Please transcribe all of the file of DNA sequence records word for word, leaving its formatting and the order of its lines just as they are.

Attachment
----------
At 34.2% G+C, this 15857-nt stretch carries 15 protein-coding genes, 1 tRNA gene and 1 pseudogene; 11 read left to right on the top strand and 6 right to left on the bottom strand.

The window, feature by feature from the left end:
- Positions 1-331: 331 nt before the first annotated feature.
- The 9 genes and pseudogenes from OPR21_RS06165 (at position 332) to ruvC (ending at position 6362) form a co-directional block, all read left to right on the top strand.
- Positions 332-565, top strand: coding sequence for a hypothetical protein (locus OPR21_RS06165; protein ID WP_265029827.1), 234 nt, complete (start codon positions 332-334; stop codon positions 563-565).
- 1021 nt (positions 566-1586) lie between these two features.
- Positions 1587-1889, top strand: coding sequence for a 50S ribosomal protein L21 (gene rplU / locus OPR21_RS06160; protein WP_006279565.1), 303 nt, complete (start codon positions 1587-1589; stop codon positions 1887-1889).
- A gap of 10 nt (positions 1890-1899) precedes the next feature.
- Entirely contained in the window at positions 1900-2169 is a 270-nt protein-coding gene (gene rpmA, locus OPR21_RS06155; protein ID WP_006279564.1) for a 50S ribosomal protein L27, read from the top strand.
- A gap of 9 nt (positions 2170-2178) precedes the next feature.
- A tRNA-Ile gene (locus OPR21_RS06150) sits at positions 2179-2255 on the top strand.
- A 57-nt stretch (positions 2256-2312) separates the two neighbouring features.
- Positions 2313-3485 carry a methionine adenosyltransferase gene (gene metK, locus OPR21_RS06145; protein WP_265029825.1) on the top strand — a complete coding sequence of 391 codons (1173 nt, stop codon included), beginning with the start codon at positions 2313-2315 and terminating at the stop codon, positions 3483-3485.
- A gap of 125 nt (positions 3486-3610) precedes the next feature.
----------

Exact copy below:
At 34.2% G+C, this 15857-nt stretch carries 15 protein-coding genes, 1 tRNA gene and 1 pseudogene; 11 read left to right on the top strand and 6 right to left on the bottom strand.

The window, feature by feature from the left end:
- Positions 1-331: 331 nt before the first annotated feature.
- The 9 genes and pseudogenes from OPR21_RS06165 (at position 332) to ruvC (ending at position 6362) form a co-directional block, all read left to right on the top strand.
- Positions 332-565, top strand: coding sequence for a hypothetical protein (locus OPR21_RS06165; protein ID WP_265029827.1), 234 nt, complete (start codon positions 332-334; stop codon positions 563-565).
- 1021 nt (positions 566-1586) lie between these two features.
- Positions 1587-1889, top strand: coding sequence for a 50S ribosomal protein L21 (gene rplU / locus OPR21_RS06160; protein WP_006279565.1), 303 nt, complete (start codon positions 1587-1589; stop codon positions 1887-1889).
- A gap of 10 nt (positions 1890-1899) precedes the next feature.
- Entirely contained in the window at positions 1900-2169 is a 270-nt protein-coding gene (gene rpmA, locus OPR21_RS06155; protein ID WP_006279564.1) for a 50S ribosomal protein L27, read from the top strand.
- A gap of 9 nt (positions 2170-2178) precedes the next feature.
- A tRNA-Ile gene (locus OPR21_RS06150) sits at positions 2179-2255 on the top strand.
- A 57-nt stretch (positions 2256-2312) separates the two neighbouring features.
- Positions 2313-3485 carry a methionine adenosyltransferase gene (gene metK, locus OPR21_RS06145; protein WP_265029825.1) on the top strand — a complete coding sequence of 391 codons (1173 nt, stop codon included), beginning with the start codon at positions 2313-2315 and terminating at the stop codon, positions 3483-3485.
- A gap of 125 nt (positions 3486-3610) precedes the next feature.